This is the consequence of a decades-long race to the bottom, the same basic concept behind moving factories and call centers to wherever labor is cheapest. Except in this case, rich countries bring in foreign workers to pick their vegetables. The COVID-19 crisis and the almost total shutdown of international travel should, in theory, have been a shock to the system which pushed the agro-industry to rethink its reliance on cheap imported labor. But that doesn’t seem to be happening. As usual, there’s one rule for individuals, and quite another for big business.

There is a very real danger at hand, one that has already caused shockwaves throughout the world with the Brexit vote and the election of Trump. A danger which the COVID-19 crisis may exacerbate further: a return to nationalism. A return to hard borders, nativism, persecution, fear: us against them, and not with them. Where increasing levels of inequality are blamed on the outsider, the foreigner. Indignation at downward social mobility is righteous, and necessary, but the often xenophobic reactions are both misguided and deeply damaging. We need the opposite of that: international solidarity among the victims of globalization. 


Photo by João Jesus from Pexels

Slow Food has long fought for the survival and restoration of local food cultures, starting with the small-scale farmers who are the guardians of our priceless gastronomic heritage. But they’re not the only victims of the corporatized, industrialized food system, which is extending its reach during the COVID-19 shutdown through the closure of farmers’ markets and record sales for supermarkets. The underpaid workers propping up the agro-industry are putting their health at risk, and certainly not by choice. 

There’s nothing new about this: as far back as 1834, the Tolpuddle Martyrs were deported from the UK to Australia for fighting back against a wage cut on a farm in Dorset, England, a cause which was influential in the development of the workers’ rights movement. The legacy of their struggle lives on through organizations like the Food Chain Workers Alliance and Making Change at Walmart in the USA, the Landless Workers’ Movement in Brazil, La Via Campesina and of course, Slow Food. As economic pressure on the poorest members of society—including agricultural and other food chain workers—increases in the wake of the COVID-19 crisis, stronger and broader synergies between these disparate organizations united by common goals will be more important than ever.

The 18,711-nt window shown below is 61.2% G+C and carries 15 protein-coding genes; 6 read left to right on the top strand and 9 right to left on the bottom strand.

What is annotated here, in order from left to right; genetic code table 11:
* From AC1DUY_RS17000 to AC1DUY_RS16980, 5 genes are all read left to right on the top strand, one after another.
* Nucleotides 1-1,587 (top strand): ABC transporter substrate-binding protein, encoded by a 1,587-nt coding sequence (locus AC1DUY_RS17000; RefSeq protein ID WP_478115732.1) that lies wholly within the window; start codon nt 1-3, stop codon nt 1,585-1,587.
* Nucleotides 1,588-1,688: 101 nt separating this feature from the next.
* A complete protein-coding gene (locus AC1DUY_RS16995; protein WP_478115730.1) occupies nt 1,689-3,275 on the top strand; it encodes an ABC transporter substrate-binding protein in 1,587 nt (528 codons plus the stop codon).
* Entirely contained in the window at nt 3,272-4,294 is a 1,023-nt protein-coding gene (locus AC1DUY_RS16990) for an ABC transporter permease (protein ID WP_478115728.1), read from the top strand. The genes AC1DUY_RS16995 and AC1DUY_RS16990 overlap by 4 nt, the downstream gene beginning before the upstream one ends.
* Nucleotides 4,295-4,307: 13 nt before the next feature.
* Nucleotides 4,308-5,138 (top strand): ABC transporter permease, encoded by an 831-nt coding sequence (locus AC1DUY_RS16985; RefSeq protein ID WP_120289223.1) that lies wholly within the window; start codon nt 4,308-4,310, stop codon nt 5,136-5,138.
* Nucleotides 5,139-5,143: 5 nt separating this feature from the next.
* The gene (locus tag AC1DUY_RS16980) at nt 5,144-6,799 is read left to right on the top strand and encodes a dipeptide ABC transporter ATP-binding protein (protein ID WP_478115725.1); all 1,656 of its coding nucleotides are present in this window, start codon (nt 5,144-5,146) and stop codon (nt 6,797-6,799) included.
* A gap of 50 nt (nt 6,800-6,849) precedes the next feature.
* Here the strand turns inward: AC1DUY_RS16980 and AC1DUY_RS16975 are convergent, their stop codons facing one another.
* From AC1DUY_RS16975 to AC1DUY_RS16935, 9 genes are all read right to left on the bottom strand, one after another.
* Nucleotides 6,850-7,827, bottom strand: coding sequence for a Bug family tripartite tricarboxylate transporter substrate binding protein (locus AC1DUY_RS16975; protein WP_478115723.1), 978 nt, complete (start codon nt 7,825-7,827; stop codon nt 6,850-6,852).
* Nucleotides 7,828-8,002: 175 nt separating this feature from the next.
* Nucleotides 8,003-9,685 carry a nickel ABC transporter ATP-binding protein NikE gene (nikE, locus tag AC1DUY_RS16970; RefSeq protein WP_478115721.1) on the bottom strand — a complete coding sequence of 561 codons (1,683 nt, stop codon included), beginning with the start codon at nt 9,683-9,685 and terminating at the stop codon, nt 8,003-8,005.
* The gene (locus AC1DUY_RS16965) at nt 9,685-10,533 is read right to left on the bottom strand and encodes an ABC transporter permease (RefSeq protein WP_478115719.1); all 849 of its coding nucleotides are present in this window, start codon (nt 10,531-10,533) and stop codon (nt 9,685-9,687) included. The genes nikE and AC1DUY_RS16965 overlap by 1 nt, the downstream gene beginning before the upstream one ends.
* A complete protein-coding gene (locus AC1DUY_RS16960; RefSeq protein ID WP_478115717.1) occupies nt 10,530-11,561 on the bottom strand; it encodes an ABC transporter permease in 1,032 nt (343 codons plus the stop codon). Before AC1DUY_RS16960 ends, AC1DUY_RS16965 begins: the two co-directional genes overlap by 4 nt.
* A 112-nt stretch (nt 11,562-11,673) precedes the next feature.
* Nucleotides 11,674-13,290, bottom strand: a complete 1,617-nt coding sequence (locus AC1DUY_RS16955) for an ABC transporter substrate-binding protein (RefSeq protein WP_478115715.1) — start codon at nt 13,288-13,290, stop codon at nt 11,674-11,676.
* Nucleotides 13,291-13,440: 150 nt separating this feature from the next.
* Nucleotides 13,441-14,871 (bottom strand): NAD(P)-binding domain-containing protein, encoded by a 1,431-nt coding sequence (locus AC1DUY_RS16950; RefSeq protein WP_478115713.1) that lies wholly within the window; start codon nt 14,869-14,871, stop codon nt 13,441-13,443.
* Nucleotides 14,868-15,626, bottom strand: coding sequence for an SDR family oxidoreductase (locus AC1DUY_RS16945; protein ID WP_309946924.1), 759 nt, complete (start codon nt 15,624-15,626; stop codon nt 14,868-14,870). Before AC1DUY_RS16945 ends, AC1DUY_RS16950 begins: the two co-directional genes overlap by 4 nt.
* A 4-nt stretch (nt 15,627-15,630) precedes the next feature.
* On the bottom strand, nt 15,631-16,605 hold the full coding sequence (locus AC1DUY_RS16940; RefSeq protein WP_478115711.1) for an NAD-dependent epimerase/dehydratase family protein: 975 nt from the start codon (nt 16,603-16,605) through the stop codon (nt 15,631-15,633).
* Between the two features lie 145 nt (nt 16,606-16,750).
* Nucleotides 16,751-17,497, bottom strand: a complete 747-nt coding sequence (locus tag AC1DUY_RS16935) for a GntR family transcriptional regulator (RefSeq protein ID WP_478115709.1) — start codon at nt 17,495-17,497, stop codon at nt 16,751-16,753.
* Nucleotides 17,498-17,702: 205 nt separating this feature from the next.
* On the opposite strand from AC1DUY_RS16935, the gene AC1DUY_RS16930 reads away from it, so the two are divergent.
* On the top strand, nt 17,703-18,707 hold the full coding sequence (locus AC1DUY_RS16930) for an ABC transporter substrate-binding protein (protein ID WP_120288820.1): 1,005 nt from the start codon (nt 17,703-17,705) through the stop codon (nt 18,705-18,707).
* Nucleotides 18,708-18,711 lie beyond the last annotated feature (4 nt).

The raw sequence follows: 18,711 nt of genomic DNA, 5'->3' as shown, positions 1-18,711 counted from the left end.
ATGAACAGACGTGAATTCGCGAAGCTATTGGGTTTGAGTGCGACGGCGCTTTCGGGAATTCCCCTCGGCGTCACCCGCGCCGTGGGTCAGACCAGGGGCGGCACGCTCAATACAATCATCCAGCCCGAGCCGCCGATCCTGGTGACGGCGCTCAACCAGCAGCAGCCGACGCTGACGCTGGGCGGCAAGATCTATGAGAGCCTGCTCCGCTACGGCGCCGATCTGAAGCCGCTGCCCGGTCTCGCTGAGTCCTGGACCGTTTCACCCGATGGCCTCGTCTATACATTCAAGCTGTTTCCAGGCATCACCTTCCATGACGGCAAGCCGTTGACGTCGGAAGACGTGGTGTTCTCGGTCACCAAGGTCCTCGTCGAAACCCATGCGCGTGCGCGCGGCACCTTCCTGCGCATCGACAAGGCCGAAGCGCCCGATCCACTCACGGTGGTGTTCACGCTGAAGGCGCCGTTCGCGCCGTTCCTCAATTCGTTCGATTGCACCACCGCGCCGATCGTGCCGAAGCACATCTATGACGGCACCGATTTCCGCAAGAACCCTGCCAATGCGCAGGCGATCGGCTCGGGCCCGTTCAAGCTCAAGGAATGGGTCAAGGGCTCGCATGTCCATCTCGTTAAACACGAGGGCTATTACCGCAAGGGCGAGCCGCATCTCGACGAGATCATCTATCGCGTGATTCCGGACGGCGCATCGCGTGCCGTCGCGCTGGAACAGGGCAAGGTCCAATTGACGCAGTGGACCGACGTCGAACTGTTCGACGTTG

As difficult as it may seem in the current situation, we all have a responsibility to support our local farmers who don’t profit from the exploitation of their workers. We have a responsibility to reject the products of industrial agriculture wherever possible, and to inform ourselves of the supply chains we use to stock our kitchens. The COVID-19 emergency will pass, but the resilience of good, clean and fair food systems depends on our support, starting now. The alternative is to hand over complete control to a handful of corporations for whom shareholder satisfaction comes before working conditions, public health, and the environment.